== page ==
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August 11, 2015

Christie okays new law that sends domestic abusers to jail

Ray Rice domestic violence video inspires tougher New Jersey law

First-time domestic violence offenders will more likely go to jail instead of being able to enter a diversionary program thanks a new law approved by New Jersey Gov. Chris Christie Monday.

State Senate President Stephen Sweeney, D-Glocester, introduced the bill about two and a half months after a video surfaced of former Baltimore Ravens running back Ray Rice punching his then-fiance in an Atlantic City elevator.

“Domestic violence is a very serious crime that can leave its victims scarred physically and emotionally,” said Sweeney in a statement. “The laws need to hold abusers accountable and protect the victims.”

The Rice video sent shockwaves around the country and initiated a national conversation over how domestic violence should be handled. The NFL’s initial two-game suspension of Rice, as well as the decision by a local prosecutor to allow him to enter a diversionary program, called the Pre-Trial Intervention Program or PTI, was widely questioned.

PTI is a probation-like program for first-time offenders where counseling and other obligations must be completed in order for prosecutors to drop the charges. The program states that its goal is rehabilitation.

When Rice was allowed to enter PTI in part because he had no prior record, the prosecutor in Atlantic County denied Rice was given special treatment adding that the football star was admitted into the program based on the state's guidelines.

Now, those rules have changed. The new law means that for domestic violence incidents where the offender attempted to or caused significant bodily injury, there would be a presumption of jail time - potentially in the range of three to five years, according to a description of the bill. Previously, there was a general presumption of non-imprisonment for some first-time domestic violence crimes.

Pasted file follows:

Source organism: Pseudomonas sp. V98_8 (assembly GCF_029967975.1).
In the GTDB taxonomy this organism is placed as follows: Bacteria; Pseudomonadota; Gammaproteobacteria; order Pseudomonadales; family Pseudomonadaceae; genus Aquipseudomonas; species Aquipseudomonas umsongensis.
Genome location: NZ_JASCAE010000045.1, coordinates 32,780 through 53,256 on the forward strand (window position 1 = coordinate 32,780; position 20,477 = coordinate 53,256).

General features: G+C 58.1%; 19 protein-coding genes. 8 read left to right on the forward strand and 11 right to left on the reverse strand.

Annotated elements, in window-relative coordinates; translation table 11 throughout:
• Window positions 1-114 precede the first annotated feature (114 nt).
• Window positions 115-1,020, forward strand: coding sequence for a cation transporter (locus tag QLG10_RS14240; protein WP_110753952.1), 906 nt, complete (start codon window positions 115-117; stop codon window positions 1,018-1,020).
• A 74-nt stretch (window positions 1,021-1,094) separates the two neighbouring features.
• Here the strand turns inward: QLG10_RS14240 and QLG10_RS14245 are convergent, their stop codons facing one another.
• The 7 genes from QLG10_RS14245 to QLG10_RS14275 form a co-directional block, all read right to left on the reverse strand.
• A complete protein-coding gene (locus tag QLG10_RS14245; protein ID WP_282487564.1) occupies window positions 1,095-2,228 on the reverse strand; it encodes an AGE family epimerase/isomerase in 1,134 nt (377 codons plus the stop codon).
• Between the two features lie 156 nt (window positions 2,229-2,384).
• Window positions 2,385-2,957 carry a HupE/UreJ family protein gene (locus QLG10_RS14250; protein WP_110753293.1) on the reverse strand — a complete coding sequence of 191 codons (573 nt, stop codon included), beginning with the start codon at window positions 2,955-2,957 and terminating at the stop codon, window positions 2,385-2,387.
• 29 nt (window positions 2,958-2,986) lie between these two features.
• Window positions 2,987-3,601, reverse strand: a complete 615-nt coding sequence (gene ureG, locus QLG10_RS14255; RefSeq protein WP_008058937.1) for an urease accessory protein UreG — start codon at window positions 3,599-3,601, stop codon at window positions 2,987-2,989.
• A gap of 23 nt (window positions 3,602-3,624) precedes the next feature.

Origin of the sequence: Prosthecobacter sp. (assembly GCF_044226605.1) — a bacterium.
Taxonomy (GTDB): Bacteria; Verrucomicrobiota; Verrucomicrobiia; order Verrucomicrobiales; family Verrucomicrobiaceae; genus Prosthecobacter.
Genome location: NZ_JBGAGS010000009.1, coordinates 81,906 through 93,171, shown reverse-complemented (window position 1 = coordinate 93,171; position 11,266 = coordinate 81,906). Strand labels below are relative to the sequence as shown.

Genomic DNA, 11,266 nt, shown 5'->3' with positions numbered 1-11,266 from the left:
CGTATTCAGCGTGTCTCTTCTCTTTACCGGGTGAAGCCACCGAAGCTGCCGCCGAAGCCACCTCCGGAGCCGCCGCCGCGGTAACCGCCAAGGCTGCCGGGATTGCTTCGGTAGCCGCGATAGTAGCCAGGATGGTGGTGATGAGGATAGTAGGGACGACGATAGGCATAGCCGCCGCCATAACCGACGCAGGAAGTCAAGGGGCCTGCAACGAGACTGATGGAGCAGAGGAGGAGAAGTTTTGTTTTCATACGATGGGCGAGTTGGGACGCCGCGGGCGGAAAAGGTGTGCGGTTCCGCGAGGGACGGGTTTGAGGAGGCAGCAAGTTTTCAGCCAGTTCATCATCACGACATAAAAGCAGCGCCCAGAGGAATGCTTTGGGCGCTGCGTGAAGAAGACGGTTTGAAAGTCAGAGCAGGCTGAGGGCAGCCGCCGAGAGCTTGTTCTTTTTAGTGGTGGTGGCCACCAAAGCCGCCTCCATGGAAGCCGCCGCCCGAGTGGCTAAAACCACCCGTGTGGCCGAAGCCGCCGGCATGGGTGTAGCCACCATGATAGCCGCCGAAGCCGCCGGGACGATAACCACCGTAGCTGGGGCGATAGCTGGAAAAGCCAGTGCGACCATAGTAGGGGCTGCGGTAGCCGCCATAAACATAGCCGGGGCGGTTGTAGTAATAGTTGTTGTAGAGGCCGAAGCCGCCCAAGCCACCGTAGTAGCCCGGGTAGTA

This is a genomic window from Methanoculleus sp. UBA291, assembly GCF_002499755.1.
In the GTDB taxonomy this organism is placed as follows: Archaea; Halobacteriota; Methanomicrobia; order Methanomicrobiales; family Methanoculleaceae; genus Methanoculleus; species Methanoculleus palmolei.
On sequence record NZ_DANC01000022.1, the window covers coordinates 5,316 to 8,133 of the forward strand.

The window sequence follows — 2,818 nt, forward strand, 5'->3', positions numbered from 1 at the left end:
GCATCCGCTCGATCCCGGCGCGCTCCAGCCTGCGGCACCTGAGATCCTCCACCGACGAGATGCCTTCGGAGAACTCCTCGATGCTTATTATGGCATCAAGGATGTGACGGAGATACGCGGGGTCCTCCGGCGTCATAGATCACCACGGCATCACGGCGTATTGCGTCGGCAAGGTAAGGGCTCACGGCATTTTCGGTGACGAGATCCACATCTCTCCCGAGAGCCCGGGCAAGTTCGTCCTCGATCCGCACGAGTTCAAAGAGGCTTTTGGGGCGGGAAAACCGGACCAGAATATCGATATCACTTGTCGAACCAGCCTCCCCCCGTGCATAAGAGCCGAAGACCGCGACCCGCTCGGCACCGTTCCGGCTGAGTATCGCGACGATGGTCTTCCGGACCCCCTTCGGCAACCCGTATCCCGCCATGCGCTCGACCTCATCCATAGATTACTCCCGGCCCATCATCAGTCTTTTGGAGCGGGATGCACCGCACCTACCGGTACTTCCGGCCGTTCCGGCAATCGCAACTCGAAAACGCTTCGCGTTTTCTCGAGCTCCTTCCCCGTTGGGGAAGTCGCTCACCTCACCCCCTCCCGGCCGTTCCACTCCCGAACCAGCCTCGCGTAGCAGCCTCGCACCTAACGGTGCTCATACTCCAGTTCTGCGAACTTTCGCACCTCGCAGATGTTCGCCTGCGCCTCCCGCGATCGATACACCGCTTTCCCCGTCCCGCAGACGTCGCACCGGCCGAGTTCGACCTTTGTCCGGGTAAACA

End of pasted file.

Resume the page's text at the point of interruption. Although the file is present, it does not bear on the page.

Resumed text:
It will also be harder for domestic violence offenders to get into a program like PTI under the new law. For offenders who committed acts of violence or threatened violence or committed their criminal act while under a domestic violence restraining order, there would be a new presumption against admission into the diversionary program.

The definition of domestic violence would also be expanded to include criminal coercion. Criminal coercion would include threats like “if you leave me, I’m going to kill you,” according to the bill’s sponsors.

In addition, defendants previously wouldn’t have to plead guilty in order to enter PTI - under the new law in many cases they would have to do so. If the program is successfully completed the guilty plea would be dropped.

A non-partisan fiscal estimate of the law's cost found there was not a way for the state to predict how many more people the new legislation would send to jail.

“Domestic violence has been a hidden crime that too often allowed abusers to avoid responsibility and punishment,” said state Sen. Loretta Weinberg, D-Bergen, said in a statement. “The current law allows too many offenders to automatically avoid jail time.”

“Prosecutors need stronger laws to work with and these changes will give it to them.”